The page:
[consulting] Patching code on client's site, and general packaging of customizations
ber at webschuur.com
Fri Dec 15 16:50:22 UTC 2006
Op vrijdag 15 december 2006 17:23, schreef Boris Mann:
> > So yes, I see a big problem here, basically because commercial/consultants
> > cannot make their work valuable for Drupal, becuase most of us cannot
> > wait for a patch to hit core or the contrib it was made for.
> Sure. So you roll the patch, submit it to the queue, and run the patched
> version. When the "upstream" code is updated to include the patch, you
> update your local version and you're back in sync. If you skip the step of
> making a patch, you always have to be maintaining a custom version.
> Generally, good discussion with module maintainers doesn't mean weeks for a
I think it needs a little more explanation. I deliberatly did notget too deep
into this, not to sidetrack the disussio, however:
Submitting a patch is not hard at all. once a patch is made to work for me and
my version, however, it is FAR from ready for core in 99% of the cases.
Think about often heard comments like 'good patch, but foo.module uses
something similar can we not roll it into there too', or 'I like Foo part of
the patch, but don't like Bar', or the one thing you never want tto hear 'Why
is this any good for core, you can do Bar with Foo already'.
After wich new action (be it rerolling the patch, or additional description)
is required; This is a good thing, for it ensures High Quality for core.
However, just look at the issue queue for core. You hardly find any larger
issues that went in in their original form, or without any Real Quality time
by the author.
Small bugfixes, (tiny bugs, small changes to the outputted HTML, or typos)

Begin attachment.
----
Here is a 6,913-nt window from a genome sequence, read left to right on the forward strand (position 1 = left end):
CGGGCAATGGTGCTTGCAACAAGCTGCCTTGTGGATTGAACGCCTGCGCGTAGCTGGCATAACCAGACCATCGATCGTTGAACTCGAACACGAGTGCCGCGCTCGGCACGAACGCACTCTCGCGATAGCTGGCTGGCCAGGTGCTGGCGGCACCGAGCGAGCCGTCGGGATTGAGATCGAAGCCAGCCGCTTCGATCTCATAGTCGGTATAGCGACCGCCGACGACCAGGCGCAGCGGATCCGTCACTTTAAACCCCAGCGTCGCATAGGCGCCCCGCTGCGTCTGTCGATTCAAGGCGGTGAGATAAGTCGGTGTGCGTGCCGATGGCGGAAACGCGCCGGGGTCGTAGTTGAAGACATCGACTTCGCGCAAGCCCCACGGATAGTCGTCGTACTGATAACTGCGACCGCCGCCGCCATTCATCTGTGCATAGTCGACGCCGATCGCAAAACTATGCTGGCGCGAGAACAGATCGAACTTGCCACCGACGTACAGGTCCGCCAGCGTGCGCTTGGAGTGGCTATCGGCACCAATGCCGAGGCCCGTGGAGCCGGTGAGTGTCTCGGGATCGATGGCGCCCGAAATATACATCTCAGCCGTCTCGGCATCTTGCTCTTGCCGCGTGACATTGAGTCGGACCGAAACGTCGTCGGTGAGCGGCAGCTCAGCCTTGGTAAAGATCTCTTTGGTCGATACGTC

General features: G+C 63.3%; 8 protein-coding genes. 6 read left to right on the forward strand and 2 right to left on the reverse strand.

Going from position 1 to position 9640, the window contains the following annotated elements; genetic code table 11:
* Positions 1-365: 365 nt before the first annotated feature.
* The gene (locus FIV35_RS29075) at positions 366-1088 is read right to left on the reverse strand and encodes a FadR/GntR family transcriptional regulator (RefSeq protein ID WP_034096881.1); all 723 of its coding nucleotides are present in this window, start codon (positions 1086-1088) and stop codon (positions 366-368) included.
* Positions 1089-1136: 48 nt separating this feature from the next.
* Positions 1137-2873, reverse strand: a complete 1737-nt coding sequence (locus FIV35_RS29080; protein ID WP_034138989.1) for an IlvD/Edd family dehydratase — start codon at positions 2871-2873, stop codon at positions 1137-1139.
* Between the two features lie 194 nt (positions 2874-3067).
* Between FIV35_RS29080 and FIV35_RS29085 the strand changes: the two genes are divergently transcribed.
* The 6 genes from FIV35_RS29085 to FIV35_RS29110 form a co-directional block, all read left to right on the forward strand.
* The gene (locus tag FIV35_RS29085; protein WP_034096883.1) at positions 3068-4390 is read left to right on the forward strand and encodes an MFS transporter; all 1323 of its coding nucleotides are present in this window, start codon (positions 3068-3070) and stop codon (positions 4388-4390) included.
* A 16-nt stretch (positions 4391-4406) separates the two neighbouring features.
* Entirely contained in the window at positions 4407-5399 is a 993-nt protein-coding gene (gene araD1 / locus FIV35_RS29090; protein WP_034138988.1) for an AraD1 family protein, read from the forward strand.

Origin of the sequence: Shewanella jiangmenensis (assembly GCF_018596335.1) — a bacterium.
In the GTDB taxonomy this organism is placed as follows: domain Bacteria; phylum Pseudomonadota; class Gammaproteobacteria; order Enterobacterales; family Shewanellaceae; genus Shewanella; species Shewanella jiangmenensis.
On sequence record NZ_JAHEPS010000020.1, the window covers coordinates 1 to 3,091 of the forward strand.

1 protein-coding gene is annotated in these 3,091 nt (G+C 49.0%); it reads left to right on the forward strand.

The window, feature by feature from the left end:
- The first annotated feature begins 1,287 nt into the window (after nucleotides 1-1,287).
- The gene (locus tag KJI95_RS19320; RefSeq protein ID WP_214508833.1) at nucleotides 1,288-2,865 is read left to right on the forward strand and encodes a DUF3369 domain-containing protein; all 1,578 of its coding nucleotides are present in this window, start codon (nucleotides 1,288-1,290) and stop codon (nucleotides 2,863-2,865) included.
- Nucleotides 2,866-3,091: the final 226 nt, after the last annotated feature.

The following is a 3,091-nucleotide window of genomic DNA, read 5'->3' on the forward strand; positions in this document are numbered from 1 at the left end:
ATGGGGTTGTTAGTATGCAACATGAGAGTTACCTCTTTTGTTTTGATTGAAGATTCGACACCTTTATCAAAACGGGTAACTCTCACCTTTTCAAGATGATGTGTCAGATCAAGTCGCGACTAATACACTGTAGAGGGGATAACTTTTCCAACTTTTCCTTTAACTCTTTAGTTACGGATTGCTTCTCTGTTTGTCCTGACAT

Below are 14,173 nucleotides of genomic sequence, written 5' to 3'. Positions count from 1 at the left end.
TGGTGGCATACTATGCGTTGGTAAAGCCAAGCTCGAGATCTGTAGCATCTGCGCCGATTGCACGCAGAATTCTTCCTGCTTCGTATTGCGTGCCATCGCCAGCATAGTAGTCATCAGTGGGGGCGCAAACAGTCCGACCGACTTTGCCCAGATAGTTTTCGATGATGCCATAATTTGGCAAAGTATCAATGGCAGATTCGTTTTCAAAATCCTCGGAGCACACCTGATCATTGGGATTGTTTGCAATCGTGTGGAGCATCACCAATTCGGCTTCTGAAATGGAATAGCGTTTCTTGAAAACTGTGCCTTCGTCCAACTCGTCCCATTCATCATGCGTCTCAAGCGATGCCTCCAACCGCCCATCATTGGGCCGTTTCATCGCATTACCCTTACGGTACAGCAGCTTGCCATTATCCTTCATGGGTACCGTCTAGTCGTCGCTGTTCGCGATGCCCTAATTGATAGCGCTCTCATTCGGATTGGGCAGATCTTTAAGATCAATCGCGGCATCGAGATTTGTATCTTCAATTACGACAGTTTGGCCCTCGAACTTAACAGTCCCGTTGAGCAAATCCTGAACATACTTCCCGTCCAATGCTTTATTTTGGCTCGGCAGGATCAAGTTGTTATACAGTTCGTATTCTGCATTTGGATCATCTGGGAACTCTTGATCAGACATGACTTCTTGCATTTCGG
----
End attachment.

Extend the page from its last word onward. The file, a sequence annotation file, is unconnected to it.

however are handled very quick and neat, and I try to commit as many as I
Its the bigger cleanups, or big strctural changes, new apis, new theme
functions, improvements to interface and so forth are the patches I am
> > I hardly ever commit patches for core, for they hardly ever get in, in a)
> > the
> > way I find them useful, b) a useful timeframe. For me its inacceptible to
> > work on one issue for two, three weeks.
> That's unfortunate. Usually things will only get into the next version of
> course, but then you can know that in the next version, your fixes will be
> in and we all have a better product.
Off course that is the case.
But as consultant, or developer on a timeframe with a budget you need to
thnink: "Am I developing this to make Drupal better, or to fix issue Foo for
project Bar". When the answer is "Make Drupal Better" then it makes sense to
spend hours, smeared out over weeks. Then it makes sense to halt your project
until you can continue development with the patched and improved Drupal HEAD.
But I doubt any of us have that luxury, because I doubt any of our clients
will say 'well go ahead, delay the project until that patch hits core, I
don't mind when that is". And yes, I am aware of the fact that improvements
to Drupal are best for yourself and your clients in the end. But most of the
times its a Site that needs finished, not a CMS that needs polished in a
project. So in the most projects we cannot afford too much time on polishing
that tool, even if we all know we should, it still gets low priority.
I am/was not saying that anything should be changed, I am saying that I know
many good reasons for not patching core, this being one of them.
Drupal, Ruby on Rails and Joomla! development: webschuur.com | Drupal hosting:
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